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Winston v. Trustees






Appeal from the Circuit Court of Cook County; the Hon. Arthur L. Dunne, Judge, presiding.


Following a hearing on cross-motions for summary judgment, the circuit court of Cook County granted summary judgment for plaintiff, John T. Winston, and against defendants, trustees of the Hotel and Restaurant Employees and Bartenders International Union Welfare Fund and William L. Meyers, Inc. The circuit court's judgment order held that as a matter of law plaintiff was entitled to extended medical disability coverage under the union health and welfare plan that was in dispute.

Defendants appeal, arguing that the trial court erred in basing its decision on the description of coverage in the plan booklet distributed by the defendant trustees to eligible employees under the union welfare plan. Defendants claim that the plan booklet is only a description of the contract of insurance, not the contract itself, and that benefits derive only from trustee action under the plan. Therefore, defendants argue, it was error for the trial court to find that plaintiff was entitled to extended medical benefits on the basis of language in the plan booklet.

We disagree with defendants and affirm the circuit court.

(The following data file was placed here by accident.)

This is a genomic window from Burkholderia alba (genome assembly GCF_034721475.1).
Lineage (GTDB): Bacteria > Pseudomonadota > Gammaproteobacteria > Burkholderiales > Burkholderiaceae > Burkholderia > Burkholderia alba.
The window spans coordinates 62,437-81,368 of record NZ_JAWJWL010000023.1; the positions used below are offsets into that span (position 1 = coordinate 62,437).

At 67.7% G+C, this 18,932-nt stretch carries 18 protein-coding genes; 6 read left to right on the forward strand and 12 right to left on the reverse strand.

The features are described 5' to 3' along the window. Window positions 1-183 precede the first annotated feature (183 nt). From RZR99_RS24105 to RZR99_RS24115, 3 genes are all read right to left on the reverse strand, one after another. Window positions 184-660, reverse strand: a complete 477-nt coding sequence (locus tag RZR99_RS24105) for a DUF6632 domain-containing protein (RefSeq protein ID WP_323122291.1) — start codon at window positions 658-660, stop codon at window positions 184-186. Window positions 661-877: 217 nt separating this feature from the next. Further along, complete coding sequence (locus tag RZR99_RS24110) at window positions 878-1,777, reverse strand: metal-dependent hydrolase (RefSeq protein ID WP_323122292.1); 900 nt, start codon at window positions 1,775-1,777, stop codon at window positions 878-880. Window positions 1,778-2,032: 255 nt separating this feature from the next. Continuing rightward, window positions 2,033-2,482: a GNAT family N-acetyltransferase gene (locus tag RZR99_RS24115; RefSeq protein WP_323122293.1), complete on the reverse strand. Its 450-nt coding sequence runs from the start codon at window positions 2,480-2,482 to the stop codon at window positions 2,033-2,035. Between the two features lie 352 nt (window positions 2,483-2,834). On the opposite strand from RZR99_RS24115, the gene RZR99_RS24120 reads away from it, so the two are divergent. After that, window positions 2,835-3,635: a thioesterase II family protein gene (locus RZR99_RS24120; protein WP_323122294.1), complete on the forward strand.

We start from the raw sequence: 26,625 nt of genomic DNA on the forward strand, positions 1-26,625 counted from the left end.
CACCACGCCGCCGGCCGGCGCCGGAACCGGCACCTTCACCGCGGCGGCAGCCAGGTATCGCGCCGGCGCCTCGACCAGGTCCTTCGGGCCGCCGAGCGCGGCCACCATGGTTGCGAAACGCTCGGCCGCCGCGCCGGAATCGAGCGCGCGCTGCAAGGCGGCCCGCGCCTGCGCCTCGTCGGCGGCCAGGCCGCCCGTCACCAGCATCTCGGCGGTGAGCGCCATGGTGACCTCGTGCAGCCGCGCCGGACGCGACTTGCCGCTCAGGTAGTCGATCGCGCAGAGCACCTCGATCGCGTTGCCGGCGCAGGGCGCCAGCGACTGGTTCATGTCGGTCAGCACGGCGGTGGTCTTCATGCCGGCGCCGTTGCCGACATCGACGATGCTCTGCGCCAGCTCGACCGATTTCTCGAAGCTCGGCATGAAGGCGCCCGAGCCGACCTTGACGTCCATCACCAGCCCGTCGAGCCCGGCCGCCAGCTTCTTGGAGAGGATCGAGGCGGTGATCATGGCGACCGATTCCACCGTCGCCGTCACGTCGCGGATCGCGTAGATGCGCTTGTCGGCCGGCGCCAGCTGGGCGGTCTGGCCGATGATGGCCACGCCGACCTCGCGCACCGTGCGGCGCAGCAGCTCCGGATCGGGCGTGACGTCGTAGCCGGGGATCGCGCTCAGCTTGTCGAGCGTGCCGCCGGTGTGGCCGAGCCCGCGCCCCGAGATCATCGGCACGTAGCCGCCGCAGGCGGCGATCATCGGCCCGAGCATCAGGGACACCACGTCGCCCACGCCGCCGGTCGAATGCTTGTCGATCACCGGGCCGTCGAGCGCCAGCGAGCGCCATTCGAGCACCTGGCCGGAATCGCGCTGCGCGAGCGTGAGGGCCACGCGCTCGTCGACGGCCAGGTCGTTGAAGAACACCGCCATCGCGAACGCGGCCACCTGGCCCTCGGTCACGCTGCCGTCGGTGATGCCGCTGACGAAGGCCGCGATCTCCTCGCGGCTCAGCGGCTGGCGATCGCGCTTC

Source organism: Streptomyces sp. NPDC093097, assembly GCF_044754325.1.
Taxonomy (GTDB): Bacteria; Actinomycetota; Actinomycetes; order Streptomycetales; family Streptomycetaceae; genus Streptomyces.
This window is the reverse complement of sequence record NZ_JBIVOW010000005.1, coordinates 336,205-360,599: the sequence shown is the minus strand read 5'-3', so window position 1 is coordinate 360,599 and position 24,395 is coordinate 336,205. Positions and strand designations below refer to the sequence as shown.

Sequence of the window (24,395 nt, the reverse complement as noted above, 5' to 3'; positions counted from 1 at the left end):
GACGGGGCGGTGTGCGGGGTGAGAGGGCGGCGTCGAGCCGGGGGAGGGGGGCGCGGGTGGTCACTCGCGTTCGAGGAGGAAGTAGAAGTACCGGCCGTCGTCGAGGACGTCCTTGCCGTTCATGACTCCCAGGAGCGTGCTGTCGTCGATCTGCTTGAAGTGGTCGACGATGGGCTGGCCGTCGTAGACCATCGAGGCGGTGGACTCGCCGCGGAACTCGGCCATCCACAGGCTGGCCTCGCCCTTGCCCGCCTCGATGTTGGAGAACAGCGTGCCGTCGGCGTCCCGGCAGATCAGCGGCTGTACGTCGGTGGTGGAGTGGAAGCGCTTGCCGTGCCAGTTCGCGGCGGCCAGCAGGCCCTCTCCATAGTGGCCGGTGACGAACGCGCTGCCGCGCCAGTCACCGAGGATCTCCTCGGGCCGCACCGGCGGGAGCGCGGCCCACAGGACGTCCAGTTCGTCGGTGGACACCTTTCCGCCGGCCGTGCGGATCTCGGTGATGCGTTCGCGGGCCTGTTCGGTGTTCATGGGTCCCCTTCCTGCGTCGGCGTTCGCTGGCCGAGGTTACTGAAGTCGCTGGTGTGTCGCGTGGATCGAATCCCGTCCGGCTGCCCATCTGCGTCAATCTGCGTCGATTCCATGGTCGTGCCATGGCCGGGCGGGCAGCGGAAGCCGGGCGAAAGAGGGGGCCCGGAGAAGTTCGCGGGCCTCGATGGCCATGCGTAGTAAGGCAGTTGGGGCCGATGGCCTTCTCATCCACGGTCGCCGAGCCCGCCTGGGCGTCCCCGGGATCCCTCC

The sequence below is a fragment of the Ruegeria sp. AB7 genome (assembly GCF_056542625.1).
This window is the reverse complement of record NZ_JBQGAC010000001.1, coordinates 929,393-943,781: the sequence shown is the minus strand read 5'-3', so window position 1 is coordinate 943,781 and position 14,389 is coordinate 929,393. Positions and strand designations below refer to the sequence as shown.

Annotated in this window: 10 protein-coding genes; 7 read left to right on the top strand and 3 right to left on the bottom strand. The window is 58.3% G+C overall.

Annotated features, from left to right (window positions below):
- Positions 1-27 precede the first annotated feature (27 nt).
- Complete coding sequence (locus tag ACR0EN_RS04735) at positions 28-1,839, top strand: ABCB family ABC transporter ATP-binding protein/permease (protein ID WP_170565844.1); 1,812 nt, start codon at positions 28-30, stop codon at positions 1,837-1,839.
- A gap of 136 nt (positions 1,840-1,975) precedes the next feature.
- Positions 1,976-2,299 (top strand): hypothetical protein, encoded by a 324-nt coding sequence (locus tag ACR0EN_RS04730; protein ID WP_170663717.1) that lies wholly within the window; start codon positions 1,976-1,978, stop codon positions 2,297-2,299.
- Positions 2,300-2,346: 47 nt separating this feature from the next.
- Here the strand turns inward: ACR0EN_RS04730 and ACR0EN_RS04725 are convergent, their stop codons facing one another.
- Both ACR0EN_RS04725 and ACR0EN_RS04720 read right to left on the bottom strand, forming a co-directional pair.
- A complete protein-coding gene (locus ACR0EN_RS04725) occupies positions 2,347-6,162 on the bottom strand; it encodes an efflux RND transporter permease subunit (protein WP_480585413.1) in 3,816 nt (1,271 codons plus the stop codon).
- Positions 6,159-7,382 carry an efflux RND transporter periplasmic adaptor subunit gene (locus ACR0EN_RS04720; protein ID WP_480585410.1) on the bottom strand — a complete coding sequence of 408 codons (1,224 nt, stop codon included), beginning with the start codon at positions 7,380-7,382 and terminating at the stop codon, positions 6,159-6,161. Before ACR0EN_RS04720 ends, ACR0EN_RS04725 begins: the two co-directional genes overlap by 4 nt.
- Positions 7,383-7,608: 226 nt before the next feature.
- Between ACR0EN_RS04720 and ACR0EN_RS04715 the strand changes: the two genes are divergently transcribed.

Plaintiff was employed by the Conrad Hilton Hotel from 1946 until 1977. He was a member of the Chicago Dining Room Employees, Cooks and Bartenders Union, and was covered under the Hotel and Restaurant Employees and Bartenders International Union Welfare Fund administered by defendants. Plaintiff suffered a heart attack on February 14, 1977 at the age of 62. He was totally disabled and was forced to terminate his employment.

On May 29, 1978, plaintiff submitted an application to defendants for extended medical, hospital, and disability benefits as described on pages 11-12 of the plan booklet distributed to eligible employees by defendants:

"If an Eligible Employee has become totally disabled and no later than one year after the discontinuance of his eligibility, furnishes written proof satisfactory to the Trustees at the Administrative Office that such total disability still exists, his coverage will be extended as follows: 1. If he qualified for total disability prior to age 64, his coverage shall be extended for so long as his total disability shall continue * * *."